Sunday nights are always quiet for shows, so you know there's something special happening when Gullivers is sold out in advance. And it's with good reason as we're treated to not just one but two fabulous acts from across the Atlantic. Canadian Jenn Grant opens the evening and is followed by American soon-to-be-superstar Ryley Walker.
Jenn Grant hails from Nova Scotia and is at the end of a tour promoting her excellent new album Compostela. Her songs tonight are stripped back to just her voice and an acoustic guitar, but the raw approach to the songs works beautifully, as save for a couple who like the sound of their own voices, you can hear a pin drop, a courtesy rarely extended to a support act.
It's the power of her songs though that generate that respect, beautifully crafted, fragile and delicate yet with an eye for detailed stylings that make Compostela's No One's Going To Love You (Quite Like I Do), no less powerful for it being stripped of its imposing piano, or Barcelona and The Beautiful Wild's The Fighter or lead single I've Got Your Fire such intense songs in whichever format they're performed. Jenn's vocal range allows her to wrap herself around the emotional peaks and troughs of the songs, whether she's singing or harmonising to create something that demands silence and attention. Few of the people of the room are familiar with her before, but she breaks down that barrier that often exists between support acts and their audience.
Between songs she's extremely chatty, as if possessed by a nervous energy talking about the halloumi salad she had for tea, water taxis, planting roses with her Mum, sleeping in a child's bedroom the previous night, walking through Manchester parks, prom songs about ice cream, winning an Anna Greengables competition in her childhood and a dress accident that befell her pre-show. All this just endears her to the crowd more as you can't help but fall for her infectiousness.
It's a difficult act for Ryley Walker to follow, but as we discover he's no ordinary act. In our review of his album Primrose Green, we described him as a nascent genius with a head full of ideas. His live set takes us further off the beaten path drawn away by the musical workings of his mind. There's a natural affinity between Ryley, coming from Chicago, the US equivalent of the rainy grey city that's lit up by his music tonight, and from the very start the Manchester audience is enthralled by his unique style of guitar playing, whether it be on twelve- or six-string.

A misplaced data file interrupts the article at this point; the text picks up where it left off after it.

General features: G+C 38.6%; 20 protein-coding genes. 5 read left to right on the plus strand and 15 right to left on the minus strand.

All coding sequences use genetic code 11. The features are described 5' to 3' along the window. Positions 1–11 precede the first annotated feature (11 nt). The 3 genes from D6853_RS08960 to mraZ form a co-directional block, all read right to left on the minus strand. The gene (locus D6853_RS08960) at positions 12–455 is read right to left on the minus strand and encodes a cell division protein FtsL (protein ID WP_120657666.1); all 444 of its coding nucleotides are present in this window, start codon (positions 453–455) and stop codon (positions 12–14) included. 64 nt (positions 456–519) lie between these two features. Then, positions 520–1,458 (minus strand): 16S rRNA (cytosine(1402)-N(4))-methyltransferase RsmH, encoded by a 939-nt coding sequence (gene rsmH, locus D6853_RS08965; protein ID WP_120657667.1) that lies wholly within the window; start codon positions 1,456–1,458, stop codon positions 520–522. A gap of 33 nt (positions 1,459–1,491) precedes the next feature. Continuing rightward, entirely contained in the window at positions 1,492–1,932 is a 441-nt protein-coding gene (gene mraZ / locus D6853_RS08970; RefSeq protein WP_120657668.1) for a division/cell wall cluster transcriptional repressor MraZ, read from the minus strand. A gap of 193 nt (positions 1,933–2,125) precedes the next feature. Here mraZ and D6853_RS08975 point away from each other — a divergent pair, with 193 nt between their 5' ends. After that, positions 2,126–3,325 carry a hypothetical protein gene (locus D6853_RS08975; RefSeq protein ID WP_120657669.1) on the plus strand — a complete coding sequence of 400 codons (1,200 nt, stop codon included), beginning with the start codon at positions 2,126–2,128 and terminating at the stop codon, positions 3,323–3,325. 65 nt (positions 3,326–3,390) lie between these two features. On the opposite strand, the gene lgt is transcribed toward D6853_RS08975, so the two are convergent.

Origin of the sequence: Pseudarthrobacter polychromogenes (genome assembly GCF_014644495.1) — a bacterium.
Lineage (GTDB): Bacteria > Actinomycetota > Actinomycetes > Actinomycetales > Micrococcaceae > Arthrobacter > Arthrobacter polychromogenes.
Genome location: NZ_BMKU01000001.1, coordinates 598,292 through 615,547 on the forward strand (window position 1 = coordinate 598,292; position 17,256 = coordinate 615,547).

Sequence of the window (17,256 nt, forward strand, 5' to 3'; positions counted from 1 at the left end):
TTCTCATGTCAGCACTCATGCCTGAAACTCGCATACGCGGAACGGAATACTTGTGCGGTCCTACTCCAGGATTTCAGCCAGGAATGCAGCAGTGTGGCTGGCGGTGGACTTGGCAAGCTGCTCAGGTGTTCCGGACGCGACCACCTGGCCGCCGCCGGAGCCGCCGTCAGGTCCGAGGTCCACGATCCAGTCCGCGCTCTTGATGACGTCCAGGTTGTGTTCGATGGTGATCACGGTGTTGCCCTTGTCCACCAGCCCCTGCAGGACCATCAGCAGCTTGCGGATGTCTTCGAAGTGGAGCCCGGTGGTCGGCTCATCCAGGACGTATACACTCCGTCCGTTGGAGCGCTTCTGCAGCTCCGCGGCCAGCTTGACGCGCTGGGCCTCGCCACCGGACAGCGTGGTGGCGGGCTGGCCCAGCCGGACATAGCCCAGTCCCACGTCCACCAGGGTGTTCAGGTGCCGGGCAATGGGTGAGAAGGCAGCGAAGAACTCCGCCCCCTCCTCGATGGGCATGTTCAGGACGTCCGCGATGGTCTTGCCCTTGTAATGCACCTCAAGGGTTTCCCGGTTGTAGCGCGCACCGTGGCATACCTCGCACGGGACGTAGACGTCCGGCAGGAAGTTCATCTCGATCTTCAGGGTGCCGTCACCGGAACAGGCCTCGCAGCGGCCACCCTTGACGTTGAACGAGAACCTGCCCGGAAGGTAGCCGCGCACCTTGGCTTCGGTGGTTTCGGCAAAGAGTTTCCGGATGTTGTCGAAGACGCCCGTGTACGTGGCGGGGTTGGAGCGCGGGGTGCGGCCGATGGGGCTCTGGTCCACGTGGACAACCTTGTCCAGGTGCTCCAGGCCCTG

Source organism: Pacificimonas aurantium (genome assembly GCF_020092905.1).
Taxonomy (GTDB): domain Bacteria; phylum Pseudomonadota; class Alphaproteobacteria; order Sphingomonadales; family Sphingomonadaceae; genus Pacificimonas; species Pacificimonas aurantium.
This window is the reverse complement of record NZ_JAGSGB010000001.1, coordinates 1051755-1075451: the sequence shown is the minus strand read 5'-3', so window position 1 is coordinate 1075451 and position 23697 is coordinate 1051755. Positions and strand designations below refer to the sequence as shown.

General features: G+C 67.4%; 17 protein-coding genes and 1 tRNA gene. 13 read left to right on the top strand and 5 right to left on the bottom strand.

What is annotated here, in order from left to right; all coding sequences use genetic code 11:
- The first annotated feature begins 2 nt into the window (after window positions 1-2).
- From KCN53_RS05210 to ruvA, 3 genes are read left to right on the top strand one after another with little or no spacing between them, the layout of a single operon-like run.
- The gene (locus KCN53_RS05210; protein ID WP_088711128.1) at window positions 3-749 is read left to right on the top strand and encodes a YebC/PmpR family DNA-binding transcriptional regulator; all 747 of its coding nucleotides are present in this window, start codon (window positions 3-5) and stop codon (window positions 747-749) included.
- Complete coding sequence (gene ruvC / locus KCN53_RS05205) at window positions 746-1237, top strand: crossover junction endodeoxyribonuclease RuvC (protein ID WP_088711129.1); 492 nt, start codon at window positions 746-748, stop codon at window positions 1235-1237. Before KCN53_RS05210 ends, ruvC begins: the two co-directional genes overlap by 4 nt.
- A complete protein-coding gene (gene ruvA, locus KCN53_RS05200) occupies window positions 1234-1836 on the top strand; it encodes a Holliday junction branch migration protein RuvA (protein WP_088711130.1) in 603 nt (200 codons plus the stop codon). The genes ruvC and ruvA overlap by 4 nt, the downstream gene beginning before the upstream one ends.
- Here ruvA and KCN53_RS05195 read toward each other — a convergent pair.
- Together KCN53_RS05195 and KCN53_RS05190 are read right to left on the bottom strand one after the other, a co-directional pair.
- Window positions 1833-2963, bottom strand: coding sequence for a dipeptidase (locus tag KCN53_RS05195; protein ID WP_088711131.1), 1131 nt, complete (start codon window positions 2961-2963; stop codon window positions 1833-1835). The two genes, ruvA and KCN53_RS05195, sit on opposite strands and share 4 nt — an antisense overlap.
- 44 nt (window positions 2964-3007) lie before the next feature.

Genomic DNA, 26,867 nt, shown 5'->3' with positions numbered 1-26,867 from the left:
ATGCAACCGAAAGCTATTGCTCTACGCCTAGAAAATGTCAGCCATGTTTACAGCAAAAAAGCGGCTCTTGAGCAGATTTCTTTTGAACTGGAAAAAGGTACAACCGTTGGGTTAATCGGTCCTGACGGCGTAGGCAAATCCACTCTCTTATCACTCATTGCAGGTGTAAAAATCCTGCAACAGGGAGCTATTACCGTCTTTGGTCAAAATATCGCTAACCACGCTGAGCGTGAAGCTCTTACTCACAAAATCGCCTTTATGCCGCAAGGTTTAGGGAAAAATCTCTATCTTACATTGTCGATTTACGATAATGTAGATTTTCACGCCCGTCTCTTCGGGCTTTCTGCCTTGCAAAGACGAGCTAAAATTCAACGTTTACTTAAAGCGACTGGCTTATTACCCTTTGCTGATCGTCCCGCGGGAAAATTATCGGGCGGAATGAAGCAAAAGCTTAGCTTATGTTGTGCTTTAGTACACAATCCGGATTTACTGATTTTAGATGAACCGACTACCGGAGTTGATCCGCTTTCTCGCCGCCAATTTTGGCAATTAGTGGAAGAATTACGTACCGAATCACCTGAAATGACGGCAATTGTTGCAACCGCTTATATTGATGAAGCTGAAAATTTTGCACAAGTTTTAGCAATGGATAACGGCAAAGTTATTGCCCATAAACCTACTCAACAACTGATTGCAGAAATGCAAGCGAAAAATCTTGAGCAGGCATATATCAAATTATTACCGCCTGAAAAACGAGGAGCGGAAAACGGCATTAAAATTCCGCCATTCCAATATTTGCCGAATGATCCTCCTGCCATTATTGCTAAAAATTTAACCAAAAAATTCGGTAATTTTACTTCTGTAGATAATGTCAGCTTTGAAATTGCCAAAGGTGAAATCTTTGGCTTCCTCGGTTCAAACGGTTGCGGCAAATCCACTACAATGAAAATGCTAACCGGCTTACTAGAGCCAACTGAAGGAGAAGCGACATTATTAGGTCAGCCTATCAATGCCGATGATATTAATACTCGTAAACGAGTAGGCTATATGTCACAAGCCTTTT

He starts off with an instrumental which flows into Funny Thing She Said, which appears on neither of his two albums to date and together they weigh in at close to ten minutes, starting with an vocal-free acoustic guitar section that demonstrates his mastery of this craft. The live show takes his songs and transforms them, as if the recorded medium is restrictive, something that hems in his natural instinct to create, to expand, to let go. The crowd are stunned into silence as this probably wasn't quite what they were expecting. A few leave after a couple of songs, unsure of what to make of this, but this is music at its most raw, knuckle-exposed, an artist lost in his art, one minute finger-picking, the next letting go a blood-curdling howl, veering from intense to a simple acoustic strum and then back again. Summer Dress, five minutes long on the album, becomes another ten minute epic that doesn't feel anything like that long, such is the way we're transfixed. We're twenty minutes in already.